Wounded Army vet defying odds, 2 years after being honored at SOTU

He was the recipient of a long and thunderous standing ovation from the nation’s most powerful officials, including his commander in chief. Sgt. First Class Cory Remsburg, a wounded warrior sitting with the first lady, was the center of attention for a key and moving moment of the 2014 State of the Union address.

“Like the Army he loves, like the America he serves, Sgt. First Class Cory Remsburg never gives up, and he does not quit!” President Barack Obama announced that night.

The then-30-year-old Army Ranger was severely injured by a roadside bomb in Kandahar, Afghanistan, in 2009. His 10th deployment ended with him being rushed out of the country, partially paralyzed, with a brain injury and blindness in one eye. He was in a coma for more than three months.

Since that horrific day, Remsburg worked tirelessly simply to be able to stand and speak. Remsburg told CNN he wanted, in his moment in the spotlight in 2014, to bring attention to others wounded in battle and prove they don’t want handouts, but rather opportunities to become independent.

“We could sit back and let it vaporize in front of us,” Remsburg’s father, Craig, told CNN, “or we could use this as a launchpad.”

“That single moment has allowed me to help other wounded veterans to get more attention to our situation,” Cory Remsburg told CNN. “We need more understanding and support from our local communities.”

Remsburg has spent the last six years seizing every opportunity to get stronger and achieve independence. He’s been training hard to regain his strength, his speech and his once-smooth stride. Despite many improvements, his extensive injuries still make each step and each word a halting, hard-earned victory.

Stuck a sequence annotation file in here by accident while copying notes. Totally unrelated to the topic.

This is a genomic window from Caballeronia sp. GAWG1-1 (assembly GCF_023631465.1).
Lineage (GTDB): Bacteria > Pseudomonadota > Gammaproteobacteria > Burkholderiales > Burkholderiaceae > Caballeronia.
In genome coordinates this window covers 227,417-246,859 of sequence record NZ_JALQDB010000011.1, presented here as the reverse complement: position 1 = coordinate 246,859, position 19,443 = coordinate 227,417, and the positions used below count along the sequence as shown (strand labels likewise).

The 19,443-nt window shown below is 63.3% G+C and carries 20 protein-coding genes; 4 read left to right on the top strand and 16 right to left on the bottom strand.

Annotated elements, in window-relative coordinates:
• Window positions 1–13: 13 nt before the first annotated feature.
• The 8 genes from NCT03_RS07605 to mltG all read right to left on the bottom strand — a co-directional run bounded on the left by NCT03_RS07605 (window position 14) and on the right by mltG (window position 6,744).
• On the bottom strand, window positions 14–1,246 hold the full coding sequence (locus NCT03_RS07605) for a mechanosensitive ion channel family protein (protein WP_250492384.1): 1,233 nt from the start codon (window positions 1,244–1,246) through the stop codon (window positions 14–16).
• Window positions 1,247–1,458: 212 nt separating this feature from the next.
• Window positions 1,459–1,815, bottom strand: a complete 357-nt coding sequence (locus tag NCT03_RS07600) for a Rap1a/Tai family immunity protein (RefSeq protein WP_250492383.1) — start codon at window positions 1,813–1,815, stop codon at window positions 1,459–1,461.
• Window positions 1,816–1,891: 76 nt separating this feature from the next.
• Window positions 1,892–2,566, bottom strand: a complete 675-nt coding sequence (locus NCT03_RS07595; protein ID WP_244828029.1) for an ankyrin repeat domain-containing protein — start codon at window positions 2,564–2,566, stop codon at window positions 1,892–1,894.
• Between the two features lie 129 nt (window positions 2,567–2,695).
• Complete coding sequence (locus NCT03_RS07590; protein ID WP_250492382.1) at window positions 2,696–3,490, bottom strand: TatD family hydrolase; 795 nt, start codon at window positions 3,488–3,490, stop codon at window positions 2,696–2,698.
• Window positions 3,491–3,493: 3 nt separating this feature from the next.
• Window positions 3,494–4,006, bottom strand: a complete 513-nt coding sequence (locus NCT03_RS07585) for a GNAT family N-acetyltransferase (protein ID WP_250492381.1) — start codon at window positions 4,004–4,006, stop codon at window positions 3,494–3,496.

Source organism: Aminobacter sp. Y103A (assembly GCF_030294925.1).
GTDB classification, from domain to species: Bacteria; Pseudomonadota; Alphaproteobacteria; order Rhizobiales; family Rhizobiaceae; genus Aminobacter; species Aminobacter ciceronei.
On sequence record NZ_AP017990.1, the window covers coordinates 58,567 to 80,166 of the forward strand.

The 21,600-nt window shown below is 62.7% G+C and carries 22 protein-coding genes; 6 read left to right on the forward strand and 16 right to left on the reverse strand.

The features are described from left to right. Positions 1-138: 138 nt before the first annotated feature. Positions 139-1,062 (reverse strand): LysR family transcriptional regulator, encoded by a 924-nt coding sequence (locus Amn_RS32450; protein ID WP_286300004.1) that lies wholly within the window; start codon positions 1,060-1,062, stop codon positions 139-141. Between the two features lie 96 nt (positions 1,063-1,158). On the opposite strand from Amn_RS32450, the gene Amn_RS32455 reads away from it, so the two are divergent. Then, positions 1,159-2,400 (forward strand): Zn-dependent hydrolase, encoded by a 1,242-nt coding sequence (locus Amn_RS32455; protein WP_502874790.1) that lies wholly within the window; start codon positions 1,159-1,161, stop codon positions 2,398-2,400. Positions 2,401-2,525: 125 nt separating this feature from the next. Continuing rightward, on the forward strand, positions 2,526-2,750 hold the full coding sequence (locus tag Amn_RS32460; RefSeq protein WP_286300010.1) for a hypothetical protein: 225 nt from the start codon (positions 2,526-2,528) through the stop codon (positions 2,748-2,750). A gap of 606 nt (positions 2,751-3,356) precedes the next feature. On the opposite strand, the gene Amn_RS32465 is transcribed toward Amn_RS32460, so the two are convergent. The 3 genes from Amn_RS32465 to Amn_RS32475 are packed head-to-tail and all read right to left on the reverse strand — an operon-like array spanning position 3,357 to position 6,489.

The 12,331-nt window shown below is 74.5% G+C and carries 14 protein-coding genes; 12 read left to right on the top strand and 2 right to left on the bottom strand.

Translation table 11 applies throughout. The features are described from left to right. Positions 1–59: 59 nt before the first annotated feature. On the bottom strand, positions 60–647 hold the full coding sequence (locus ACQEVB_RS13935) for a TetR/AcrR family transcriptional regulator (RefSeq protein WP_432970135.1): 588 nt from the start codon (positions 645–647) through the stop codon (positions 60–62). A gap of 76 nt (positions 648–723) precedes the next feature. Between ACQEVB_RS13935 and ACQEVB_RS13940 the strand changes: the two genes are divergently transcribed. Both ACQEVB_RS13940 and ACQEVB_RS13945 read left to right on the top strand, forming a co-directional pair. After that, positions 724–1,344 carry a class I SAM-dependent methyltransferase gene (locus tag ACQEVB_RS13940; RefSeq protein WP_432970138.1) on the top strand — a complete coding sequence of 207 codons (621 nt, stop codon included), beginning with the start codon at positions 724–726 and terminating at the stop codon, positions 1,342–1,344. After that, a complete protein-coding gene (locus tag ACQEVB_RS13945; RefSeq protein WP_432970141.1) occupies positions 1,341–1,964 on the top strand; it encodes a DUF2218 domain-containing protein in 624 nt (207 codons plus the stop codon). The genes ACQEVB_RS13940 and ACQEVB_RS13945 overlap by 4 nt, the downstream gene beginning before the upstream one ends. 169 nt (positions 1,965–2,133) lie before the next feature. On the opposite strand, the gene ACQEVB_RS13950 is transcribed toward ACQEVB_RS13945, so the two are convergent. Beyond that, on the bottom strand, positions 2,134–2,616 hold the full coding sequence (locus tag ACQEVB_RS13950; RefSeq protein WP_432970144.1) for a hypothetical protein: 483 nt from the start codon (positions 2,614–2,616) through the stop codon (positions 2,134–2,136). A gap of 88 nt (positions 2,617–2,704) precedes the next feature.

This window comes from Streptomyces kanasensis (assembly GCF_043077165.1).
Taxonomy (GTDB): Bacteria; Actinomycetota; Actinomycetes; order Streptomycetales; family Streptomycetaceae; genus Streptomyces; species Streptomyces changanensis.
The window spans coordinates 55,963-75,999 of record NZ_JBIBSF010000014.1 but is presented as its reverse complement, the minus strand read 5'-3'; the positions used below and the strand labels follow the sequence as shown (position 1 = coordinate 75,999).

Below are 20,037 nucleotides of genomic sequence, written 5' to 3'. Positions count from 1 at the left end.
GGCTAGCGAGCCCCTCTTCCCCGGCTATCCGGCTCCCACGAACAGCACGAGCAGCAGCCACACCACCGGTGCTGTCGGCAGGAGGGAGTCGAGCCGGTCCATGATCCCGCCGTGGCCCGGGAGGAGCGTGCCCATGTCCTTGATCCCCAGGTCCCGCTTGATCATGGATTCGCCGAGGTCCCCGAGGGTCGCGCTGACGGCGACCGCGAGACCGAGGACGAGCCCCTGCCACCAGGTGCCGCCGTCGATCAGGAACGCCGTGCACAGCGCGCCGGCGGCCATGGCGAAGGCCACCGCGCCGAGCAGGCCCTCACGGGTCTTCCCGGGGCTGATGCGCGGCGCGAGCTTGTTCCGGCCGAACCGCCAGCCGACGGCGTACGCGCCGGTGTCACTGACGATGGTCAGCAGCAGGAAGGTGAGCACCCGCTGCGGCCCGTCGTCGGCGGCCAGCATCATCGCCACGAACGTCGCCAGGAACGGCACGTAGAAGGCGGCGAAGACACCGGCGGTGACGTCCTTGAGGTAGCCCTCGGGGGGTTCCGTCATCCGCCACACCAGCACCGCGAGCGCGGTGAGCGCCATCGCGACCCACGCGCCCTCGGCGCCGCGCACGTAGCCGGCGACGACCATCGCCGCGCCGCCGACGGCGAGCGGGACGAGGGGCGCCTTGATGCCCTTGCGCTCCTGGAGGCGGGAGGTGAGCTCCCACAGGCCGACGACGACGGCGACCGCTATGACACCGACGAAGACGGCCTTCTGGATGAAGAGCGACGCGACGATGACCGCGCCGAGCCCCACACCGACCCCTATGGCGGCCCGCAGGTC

Last October, his efforts were rewarded with the kind of unique and difficult challenge he’d been craving: a trip to the Grand Canyon with fellow veterans hosted by the organization No Barriers USA.

For nearly a week, Remsburg rafted through Colorado River rapids and hiked up rocky trails alongside other wounded warriors. It was the first time he’d been independent of his parents or caregivers in nearly six years.

“Taking on a challenge that probably was viewed by some as improbable, this was going to be both physically hard, and would make me ‘e tougher mentally as well,” Remsburg told CNN. “Sharing that with other veterans was very rewarding. We were all there with stories to talk about.”

For Cory’s father, it was a moment of immense pride.

“I continue to be amazed at my son’s refusal to be defined by his injures,” Craig Remsburg shared. “Not giving up, not going to take the easy road, these are mantras of my son’s life. They really were already before he was injured, but they are so very important now. He motivates me as well to keep pushing on too.”

So Tuesday night, as Obama lays out his plans for the nation Remsburg fought for, the veteran and his family are looking forward as well.

“I want to go to places without burdening someone else for assistance. This is what I am after,” Remsburg said, adding “I am already looking for that next opportunity to challenge myself.”

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